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Opinion of the Court.

the other hand, the method employed by the defendants consists, first, in subjecting the cleansed surface of the iron to a heat of 480 degrees Fahrenheit, sufficient to change its color by oxidizing, and then applying a coat of copal varnish and heating again to a point not in excess of 300 degrees Fahrenheit, which, while sufficient to harden and color the varnish by what is called the process of oxidation, yet is not sufficient to oxidize the iron itself. It is difficult, if not impossible, to distinguish by the eye the result of this process from Tucker bronze made according to the patents, but the two processes differ in the particulars pointed out; the effect in Tucker bronze appearing to be produced by the joint oxidation of the iron and the oil, while in the defendant's product the result is attained by successive heatings, first of the iron, and then of the iron and oil, the heat, in the second step of the process, not being sufficient to cause a joint oxidation of the iron and the oil.

It seems necessarily to follow from this view either that the Tucker patents are void by reason of the anticipation practised by Brocksieper, or that the patented process and product must be restricted to exactly what is described, that is, to a simultaneous and joint oxidation of the iron and the oil after the application of the oil to a cleansed surface of cast iron. To that extent the patents may be sustained, but upon that construction they do not include the process and product of the defendants; there is consequently no infringement.

In opposition to this conclusion it is contended, on the part of the appellants, that the witnesses who testify to the methods employed by Brocksieper in 1857 have confounded in their memory the actual facts in regard to that method as then practised with processes subsequently employed, and which could have been learned only after the issue of the Tucker patent in 1863; and in corroboration of that criticism upon this evidence it is shown that reproductions of the Brocksieper method, made under the eye of the examiner by a competent expert, during the progress of the taking of the testimony, were not distinguishable in appearance from Tucker bronze made according to the patents. We are not, however,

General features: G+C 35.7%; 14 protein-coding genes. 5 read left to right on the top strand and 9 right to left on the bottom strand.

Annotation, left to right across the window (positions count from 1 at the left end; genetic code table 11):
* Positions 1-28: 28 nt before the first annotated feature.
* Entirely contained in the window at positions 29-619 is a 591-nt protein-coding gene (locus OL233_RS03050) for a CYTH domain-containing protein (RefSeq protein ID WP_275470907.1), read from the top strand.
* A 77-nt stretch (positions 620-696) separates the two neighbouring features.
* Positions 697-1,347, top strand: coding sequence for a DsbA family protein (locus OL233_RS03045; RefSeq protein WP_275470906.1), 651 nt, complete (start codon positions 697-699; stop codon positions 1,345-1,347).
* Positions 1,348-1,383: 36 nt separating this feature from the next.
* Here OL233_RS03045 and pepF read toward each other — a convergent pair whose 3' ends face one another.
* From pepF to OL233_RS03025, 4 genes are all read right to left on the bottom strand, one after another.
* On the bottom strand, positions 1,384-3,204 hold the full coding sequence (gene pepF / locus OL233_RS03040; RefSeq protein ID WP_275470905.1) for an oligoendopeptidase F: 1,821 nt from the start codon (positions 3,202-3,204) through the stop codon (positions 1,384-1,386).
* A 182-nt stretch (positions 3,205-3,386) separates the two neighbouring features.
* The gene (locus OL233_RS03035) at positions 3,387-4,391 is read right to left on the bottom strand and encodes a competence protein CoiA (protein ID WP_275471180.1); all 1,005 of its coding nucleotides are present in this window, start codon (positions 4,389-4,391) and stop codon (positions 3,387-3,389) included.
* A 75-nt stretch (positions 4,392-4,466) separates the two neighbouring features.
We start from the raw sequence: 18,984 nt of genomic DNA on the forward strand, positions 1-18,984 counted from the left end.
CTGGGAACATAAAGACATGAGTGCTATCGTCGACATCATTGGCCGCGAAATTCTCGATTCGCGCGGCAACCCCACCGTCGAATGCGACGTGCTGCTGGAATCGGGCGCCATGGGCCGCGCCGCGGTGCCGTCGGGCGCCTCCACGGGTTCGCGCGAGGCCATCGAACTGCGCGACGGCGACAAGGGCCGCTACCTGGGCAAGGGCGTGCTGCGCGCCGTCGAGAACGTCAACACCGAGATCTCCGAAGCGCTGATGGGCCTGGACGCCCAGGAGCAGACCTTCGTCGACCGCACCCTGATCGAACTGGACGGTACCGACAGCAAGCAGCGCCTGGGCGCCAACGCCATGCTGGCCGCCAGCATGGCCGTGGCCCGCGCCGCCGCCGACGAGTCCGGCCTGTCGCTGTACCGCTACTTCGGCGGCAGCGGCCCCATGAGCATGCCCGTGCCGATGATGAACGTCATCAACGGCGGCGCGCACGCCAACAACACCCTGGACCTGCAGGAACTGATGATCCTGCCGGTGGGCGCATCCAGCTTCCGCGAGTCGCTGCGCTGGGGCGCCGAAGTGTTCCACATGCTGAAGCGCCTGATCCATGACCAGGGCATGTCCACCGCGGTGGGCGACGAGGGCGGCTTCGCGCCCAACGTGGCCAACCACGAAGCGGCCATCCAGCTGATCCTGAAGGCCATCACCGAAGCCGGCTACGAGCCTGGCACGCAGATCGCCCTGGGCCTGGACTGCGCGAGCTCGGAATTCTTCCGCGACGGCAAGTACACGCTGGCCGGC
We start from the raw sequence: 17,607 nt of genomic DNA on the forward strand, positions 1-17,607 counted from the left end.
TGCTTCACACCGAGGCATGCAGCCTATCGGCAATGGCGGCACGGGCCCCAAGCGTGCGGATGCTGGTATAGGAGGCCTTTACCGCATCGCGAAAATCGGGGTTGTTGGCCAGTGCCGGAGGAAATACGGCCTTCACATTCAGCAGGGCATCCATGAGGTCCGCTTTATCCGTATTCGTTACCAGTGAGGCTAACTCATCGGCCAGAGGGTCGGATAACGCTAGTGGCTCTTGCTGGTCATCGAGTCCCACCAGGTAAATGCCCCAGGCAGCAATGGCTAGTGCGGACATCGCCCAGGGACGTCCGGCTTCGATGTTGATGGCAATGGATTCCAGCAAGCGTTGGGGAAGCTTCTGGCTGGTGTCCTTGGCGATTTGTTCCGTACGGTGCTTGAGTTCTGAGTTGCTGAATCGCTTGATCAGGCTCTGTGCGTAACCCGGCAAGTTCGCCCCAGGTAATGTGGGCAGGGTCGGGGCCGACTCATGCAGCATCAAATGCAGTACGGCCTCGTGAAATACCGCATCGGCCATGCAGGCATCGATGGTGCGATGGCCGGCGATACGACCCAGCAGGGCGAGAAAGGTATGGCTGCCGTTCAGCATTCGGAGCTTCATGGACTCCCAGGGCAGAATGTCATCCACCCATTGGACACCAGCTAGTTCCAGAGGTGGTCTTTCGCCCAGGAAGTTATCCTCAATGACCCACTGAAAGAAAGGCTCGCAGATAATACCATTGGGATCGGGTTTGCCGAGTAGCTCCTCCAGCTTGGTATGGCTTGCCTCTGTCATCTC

VOL. CXX-29

Statement of Facts.

able to adopt that view of the evidence. The fact that by careful workmanship the products are indistinguishable by mere inspection does not establish the identity of the processes, and as the patent for the product must be limited to an article made by the particular process, the inquiry must be determined by a comparison between the methods actually employed. As that used by the defendants differs from that described in the patent, just as that employed by Brocksieper does, the process of the defendants cannot be construed as an infringement without at the same time declaring that used by Brocksieper to be an anticipation. The decree of the Circuit Court must, therefore, be

Affirmed.

ROSENBAUM V. BAUER.

ROSENBAUM V. SAN FRANCISCO.

ERROR TO THE CIRCUIT COURT OF THE UNITED STATES FOR THE

DISTRICT OF CALIFORNIA.

Submitted January 17, 1887. -- Decided March 7, 1887.

A Circuit Court of the United States cannot acquire jurisdiction, by re

moval from a state court, under $ 2 of the act of March 3, 1875, c. 137 (18 Stat. 470) of an original proceeding to obtain a mandamus against the treasurer or the board of supervisors of a city, to compel them to take action, in accordance with a statute of the state, to pay the interest

or principal of bonds issued by the city. Section 716 of the Revised Statutes, giving power to a Circuit Court to

issue all writs not specifically provided for by statute, which may be necessary for the exercise of its jurisdiction, and agreeable to the usages and principles of law, construed in connection with $S 1 and 2 of the act of 1875, operates to prevent the issuing by the Circuit Court of a writ of mandamus, except in aid of a jurisdiction previously acquired by that court.

Tuese actions were commenced in a state court of California, were removed thence into the Circuit Court of the United States on the plaintiff's motion, and were remanded to the

Opinion of the Court.

state court on the defendant's motion. The plaintiff sued out these writs of error. The case is stated in the opinion of the court.

Mr. Attorney General and Mr. A. L. Rhodes for plaintiff in

error.

Mr. Philip G. Galpin and Mr. George Flourney, Jr., for defendants in error.

MR. JUSTICE BLATCHFORD delivered the opinion of the court.